There is a vast tract of wild land in California’s mountain range of Sierra Nevada, sprawling over more than 230,000 acres south-east of the Yosemite National Park, dominated by beautiful forests and breathtaking nature. In 1984, the American Congress named this breathtaking area after one of the greatest American artists of the 20th century, a photographer who discovered the art of the camera in the Yosemite Park indeed, and spent the rest of his life capturing its unspeakable beauty in his marvelous prints. This land is called the Ansel Adams Wilderness.
An only child, Ansel Adams was born on 20 February 1902 in San Francisco. Adams was an irrepressible child, compelled by boundless energy. The traditional school system soon proved inadequate to contain the force that was little Ansel. Eventually, when he was 12, his father Charles surrendered to his hyperactive drive, took him out of school and catered to his education himself, along with the help of a few private tutors. In so doing, Ansel could better fit studying into his busy schedule of roaming around the heights facing San Francisco’s Golden Gate Bridge, where their home was located. Early in his adolescence, Ansel Adams encountered what, for the first time, would have succeeded in restraining his exuberance: a piano. He quickly became obsessed with playing the instrument, and despite the severe financial troubles the family business was struggling with, his father, who bore endless love for his only son, made sure that he was guided by the best music teachers in the city.
In 1916, the Adams family took a trip to the Yosemite Valley that turned out to be a groundbreaking trip for Ansel, who was then 14. It was the first time that he visited the Yosemite Park: the jaw-dropping majesty of those pristine natural landscapes left lasting impressions with the young boy. Later in his life, Adams recalled that “from that day, my life has been colored and modulated by the great earth gesture of the Sierra Nevada,” and that on the first visit to the Yosemite Valley, “a new era began for me.” It was during that trip that his father, again turning out to be a key figure in his life, gave him a Kodak Brownie box camera as a gift. For the next few years, Ansel devoted his time to music and photography equally, spending the autumn in San Francisco practicing piano for over six hours a day, and the summers in the Yosemite Park taking pictures. All the while, he was, however, still determined to become a professional piano player. But in the early 1920s he switched to photography completely, disappointed with the “insincerity” and “distorted values” of the music milieu.
“Photography is really perception, the analytic interpretation of things as they are,” Ansel Adams once wrote. Over the span of his long career, Adams’ preoccupation has always been that of conveying the feelings he would get exploring the wilderness of the Yosemite Park. His photography isn’t about geography or geology, it didn’t rise out of a naturalistic interest; it was Adams’ way to express the marvel, even the ecstasy he experienced when surrounded by the pure beauty of the Sierra Nevada. Looking in particular at the lyrical, poetic prints of his early production, one can’t help but feel a sense of spiritual communion with the depicted mountains, rivers, rocks, plants, even something as small as a leaf. Upon seeing Ansel Adams’ photographs, the viewer is reminded that humanity is not the world, but only a part of it.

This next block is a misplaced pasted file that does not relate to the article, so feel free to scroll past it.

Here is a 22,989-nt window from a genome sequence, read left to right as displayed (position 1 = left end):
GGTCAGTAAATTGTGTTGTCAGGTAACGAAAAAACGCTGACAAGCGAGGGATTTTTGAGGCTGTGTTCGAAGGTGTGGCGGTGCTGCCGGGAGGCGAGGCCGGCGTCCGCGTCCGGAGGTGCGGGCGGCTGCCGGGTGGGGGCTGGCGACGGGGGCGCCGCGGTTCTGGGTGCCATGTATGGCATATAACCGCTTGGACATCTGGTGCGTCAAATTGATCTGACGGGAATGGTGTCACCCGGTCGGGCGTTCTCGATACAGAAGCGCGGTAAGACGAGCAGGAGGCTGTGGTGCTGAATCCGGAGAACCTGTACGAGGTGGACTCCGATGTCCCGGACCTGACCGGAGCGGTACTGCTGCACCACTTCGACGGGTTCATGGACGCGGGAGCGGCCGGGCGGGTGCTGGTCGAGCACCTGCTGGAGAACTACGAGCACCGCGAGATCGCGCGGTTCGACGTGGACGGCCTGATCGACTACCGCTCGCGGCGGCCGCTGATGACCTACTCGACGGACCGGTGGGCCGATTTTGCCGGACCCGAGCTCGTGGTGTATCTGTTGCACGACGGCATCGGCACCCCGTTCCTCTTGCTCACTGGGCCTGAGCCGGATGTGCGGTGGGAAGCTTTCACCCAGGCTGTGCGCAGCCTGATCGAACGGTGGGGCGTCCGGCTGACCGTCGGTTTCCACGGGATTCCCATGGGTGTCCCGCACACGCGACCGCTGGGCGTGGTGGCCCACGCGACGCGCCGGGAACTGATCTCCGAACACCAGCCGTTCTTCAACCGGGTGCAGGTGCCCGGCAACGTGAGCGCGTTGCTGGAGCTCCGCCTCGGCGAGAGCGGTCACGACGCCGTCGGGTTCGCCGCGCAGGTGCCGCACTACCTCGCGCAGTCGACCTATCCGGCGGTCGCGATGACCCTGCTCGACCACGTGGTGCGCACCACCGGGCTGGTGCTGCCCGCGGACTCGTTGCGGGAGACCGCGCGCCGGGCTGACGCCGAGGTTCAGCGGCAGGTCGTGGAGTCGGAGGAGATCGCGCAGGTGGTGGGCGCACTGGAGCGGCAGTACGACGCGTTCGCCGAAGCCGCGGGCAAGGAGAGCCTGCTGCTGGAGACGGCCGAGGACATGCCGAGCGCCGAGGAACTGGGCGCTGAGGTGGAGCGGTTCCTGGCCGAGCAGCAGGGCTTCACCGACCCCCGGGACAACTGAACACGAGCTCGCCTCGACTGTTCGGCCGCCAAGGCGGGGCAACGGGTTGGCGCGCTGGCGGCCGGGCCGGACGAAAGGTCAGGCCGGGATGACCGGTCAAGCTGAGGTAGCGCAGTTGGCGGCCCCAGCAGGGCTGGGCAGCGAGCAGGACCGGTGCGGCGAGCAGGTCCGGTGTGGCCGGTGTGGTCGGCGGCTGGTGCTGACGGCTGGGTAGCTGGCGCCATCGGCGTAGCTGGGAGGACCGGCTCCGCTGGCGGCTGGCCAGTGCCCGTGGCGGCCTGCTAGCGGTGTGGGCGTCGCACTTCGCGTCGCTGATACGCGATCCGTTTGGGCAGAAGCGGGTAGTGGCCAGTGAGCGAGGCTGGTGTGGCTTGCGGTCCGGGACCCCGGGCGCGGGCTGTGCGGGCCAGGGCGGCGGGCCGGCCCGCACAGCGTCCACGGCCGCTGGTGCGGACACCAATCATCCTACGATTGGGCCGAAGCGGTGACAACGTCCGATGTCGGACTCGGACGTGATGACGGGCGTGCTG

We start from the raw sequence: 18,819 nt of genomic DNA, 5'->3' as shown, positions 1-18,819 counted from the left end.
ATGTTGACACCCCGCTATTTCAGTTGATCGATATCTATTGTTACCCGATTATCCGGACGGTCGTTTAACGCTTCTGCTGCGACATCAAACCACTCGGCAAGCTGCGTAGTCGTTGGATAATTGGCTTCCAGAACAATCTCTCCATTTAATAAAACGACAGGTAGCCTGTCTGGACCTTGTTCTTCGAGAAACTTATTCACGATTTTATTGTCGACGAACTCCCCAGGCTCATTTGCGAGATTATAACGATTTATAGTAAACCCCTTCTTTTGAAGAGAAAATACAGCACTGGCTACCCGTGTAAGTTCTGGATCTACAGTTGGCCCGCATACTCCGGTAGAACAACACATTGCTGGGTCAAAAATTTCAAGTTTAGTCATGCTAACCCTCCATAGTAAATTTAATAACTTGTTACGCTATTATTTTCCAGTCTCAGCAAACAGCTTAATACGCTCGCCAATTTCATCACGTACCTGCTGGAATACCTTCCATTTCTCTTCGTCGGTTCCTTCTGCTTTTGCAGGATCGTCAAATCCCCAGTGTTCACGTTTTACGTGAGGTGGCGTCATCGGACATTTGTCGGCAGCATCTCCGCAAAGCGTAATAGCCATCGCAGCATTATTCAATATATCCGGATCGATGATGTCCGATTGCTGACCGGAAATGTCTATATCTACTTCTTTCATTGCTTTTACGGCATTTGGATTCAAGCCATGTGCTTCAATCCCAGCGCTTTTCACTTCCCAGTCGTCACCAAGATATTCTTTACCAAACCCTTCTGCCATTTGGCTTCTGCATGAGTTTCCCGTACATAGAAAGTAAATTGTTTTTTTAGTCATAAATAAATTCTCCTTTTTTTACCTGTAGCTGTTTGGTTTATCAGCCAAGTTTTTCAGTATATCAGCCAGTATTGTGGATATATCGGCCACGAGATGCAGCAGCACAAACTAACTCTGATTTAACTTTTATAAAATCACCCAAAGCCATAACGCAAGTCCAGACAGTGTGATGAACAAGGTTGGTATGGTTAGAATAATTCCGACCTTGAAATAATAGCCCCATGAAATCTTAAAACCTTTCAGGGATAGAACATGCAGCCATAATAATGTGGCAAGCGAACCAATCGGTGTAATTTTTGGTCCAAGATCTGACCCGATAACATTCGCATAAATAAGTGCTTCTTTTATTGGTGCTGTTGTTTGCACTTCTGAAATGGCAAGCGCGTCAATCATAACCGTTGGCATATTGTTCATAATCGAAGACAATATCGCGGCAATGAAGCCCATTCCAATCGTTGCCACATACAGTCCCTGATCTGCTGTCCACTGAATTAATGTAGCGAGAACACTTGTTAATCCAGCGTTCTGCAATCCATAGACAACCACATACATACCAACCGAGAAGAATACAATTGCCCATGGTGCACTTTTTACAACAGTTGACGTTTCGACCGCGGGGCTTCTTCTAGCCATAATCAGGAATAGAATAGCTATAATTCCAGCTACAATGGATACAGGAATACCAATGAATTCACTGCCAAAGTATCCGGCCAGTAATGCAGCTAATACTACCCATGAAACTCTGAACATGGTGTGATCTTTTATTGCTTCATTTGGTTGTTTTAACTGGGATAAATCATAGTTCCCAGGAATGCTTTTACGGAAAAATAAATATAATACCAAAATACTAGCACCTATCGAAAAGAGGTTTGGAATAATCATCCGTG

From the 1940s on, Adams’ work shifted towards larger-scale panoramas. Unlike what he had been doing before, he started including large portions of the sky in the frame, emphasising the dramatic splendor and grandeur of the American landscape. But as the landscape got bigger, the man became smaller: in the presence of such gargantuan, overwhelming beauty, the sensation is felt sharply that human beings are but a fraction of the earth. Such change of pace in Adams’ photography was partly determined by a few assignments for which he was required to create larger prints than usual; but then the Second World War broke out, and an existential nuance arguably crept up into the photographer’s vision.
Aside from the extraordinary subject matter, Ansel Adams has a seat among the greatest photographers of all times for his exceptional knowledge and mastery of analogue photography and darkroom techniques. Light and shadows, and all the tones in between, are beautifully rendered in his black and white, detail-rich prints. Years of practice made him incredibly skilled at photographing in any weather conditions, setting his large-format camera just right to capture the perfect but fleeting light. The short-lived instant is central to Adams’ work: all his images are based on an interplay of light and shadows, to the extent that clicking the shutter moments before, or moments after, would have produced a different picture every time. The amazing nature would still be there, but not the light. One of his masterpieces, titled Moonrise, is the photograph of a cemetery in Hernandez, New Mexico. The moon is clearly visible in the sky; meanwhile, the sun is setting down, and its dying light illuminates the crosses at the cemetery. It is recounted that Adams stumbled upon the scene and, while hectically preparing to get the shot, couldn’t find his light meter. Drawing on his vast experience, he calculated the exposure himself and took one of his best images. Another few moments, and the sun would have disappeared completely, plunging the crosses into darkness.